On Tuesday November 29, Boston College President Fr. William Leahy signed two statements in support of Deferred Action for Childhood Arrivals (DACA), one of President Obama’s executive orders that Trump has threatened to repeal. The executive order gives protected status to certain undocumented immigrants who enter the country as minors.
Leahy’s actions come as part of a rise across campus of actions and events aimed at responding to the election with support for those threatened by its results. Catholic Relief Services Student Ambassadors, a student group out of the Volunteer Service Learning Center, hosted an advocacy training this week to educate students on how to effectively contact their members of Congress. They publicized their training during the week with lawn signs on the quad highlighting the difficult truths about being an immigrant or a refugee trying to enter the United States. Their goal was to dispel common myths about immigrants and refugees, and to catch the attention of students interested in making a difference on issues regarding them.
The lawn signs advertised their training session, which took place Thursday, December 1. At the training, CRS Student Ambassadors explained that they usually focus on international humanitarian aid issues, together with the aims of the wider CRS organization. However, the group has significant experience with advocacy efforts, and after the election they wanted to share their knowledge with anyone who wants to make their voice heard by politicians. Advocacy skills are applicable across a wide range of issues, and give students the chance to fight for their values in the political sphere.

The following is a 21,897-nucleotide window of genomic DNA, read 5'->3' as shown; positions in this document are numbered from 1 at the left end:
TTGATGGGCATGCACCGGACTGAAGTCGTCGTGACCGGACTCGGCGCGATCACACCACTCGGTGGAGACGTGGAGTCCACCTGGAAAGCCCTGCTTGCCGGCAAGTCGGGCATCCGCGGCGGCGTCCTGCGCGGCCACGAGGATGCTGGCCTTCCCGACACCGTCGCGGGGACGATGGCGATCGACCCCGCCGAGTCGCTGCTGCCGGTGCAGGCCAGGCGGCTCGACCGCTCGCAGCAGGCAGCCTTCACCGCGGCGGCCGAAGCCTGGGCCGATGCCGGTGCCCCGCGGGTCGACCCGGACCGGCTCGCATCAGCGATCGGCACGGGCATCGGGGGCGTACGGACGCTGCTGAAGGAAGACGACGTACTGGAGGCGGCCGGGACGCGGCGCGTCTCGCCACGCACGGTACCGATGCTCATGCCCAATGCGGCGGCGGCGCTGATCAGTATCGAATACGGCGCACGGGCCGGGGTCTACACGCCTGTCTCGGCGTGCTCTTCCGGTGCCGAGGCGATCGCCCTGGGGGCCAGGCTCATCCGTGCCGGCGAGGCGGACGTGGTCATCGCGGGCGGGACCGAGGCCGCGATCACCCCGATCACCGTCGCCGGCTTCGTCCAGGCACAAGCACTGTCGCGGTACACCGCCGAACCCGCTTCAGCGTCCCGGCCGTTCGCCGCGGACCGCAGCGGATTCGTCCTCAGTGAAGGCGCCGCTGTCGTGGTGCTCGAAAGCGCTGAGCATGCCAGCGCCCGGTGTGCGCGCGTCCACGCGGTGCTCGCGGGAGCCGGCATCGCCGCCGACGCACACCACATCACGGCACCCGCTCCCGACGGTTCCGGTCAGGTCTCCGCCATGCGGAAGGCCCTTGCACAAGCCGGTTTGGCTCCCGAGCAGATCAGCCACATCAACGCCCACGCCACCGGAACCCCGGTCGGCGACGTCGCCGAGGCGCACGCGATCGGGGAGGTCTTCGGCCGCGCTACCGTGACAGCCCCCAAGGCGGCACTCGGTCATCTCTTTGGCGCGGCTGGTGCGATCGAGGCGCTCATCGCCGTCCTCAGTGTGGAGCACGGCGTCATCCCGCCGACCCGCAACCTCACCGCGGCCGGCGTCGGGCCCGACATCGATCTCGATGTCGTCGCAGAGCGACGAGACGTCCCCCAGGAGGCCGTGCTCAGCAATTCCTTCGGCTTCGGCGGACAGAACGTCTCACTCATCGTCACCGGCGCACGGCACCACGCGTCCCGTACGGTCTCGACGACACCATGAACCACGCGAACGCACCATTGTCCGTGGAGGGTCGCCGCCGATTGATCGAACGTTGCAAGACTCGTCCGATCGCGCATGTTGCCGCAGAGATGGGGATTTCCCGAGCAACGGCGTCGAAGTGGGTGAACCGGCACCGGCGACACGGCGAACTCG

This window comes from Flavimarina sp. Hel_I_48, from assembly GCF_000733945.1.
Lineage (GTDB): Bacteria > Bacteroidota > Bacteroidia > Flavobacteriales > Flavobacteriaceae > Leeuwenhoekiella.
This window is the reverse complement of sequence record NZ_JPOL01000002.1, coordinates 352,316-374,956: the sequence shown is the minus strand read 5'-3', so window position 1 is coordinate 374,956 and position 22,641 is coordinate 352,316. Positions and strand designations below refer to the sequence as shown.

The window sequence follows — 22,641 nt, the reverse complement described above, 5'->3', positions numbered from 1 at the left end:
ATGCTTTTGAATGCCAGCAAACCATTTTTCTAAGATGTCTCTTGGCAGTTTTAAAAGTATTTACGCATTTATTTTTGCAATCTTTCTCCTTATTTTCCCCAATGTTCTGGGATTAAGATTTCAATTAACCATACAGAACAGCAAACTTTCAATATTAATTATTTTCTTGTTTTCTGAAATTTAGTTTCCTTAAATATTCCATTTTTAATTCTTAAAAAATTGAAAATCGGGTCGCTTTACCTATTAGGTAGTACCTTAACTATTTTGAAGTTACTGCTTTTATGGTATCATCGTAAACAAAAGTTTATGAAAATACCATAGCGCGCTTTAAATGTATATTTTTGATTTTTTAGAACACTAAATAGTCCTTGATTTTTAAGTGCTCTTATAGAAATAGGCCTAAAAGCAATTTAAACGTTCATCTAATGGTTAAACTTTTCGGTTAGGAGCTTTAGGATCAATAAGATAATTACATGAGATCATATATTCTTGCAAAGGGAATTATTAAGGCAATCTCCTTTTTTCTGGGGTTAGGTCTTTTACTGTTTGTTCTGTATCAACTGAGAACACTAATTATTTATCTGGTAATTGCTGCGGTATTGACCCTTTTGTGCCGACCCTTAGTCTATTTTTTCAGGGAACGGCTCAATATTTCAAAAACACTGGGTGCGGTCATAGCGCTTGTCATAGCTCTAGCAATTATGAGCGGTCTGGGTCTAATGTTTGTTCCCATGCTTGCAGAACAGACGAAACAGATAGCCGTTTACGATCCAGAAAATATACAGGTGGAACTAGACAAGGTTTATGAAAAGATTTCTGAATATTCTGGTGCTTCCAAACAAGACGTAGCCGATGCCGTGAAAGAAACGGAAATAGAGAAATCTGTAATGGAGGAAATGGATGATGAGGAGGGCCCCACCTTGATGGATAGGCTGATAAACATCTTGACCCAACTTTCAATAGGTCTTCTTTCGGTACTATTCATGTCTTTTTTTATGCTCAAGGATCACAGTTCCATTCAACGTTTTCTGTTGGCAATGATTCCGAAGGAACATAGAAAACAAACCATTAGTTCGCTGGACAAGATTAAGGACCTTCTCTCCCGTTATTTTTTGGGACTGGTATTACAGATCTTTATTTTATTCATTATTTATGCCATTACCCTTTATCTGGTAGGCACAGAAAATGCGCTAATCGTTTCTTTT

Speaking to a room of about 20 people, the Ambassadors started with the basics of advocacy: how to pick an issue, have a specific end goal, target an audience and form a core working group. The ambassadors displayed several websites and an app that gives up-to-dates about current legislation, helps find contact information for your members of Congress.
The presentation then turned to tactics that get the attention of members of Congress. They explained how to use social media to advocate effectively, which included using short, direct messages with memorable hashtags and powerful images. Frequent posting by a large group of people will often draw the attention of a senator or representative. Next, they talked about the easiest means of advocating on an issue with your representatives: form letters from advocacy organization, such as the Ignatian Solidarity Network and Catholics Confront Global Poverty. These websites will send requests when legislation is up for a vote, providing an email form letter to which one can add a name and a personalized message to send to a member of Congress. The CRS Ambassadors explained the importance of personalizing these form letters, as that vastly increases their importance to members of Congress.
Next the Ambassadors covered written letters and phone calls. Both should include a personal connection, factual evidence in support of the stated position, and a clear request for action like voting yes or no on a bill, or adding a specific amendment to legislation. After the training, CRS Ambassadors asked participants what they had been hoping to learn from the training, and what they felt they had gained. One participant said that she’d always wanted to be involved and make a difference on legislation, but that it had seemed intimidating and complicated. “Now it just seems easy, accessible,” she said.
CRS joins Fr. Leahy and a host of other student organizations in fighting for those who are vulnerable in the wake of this election. They plan to continue hosting trainings next semester to carry on this work of solidarity and support.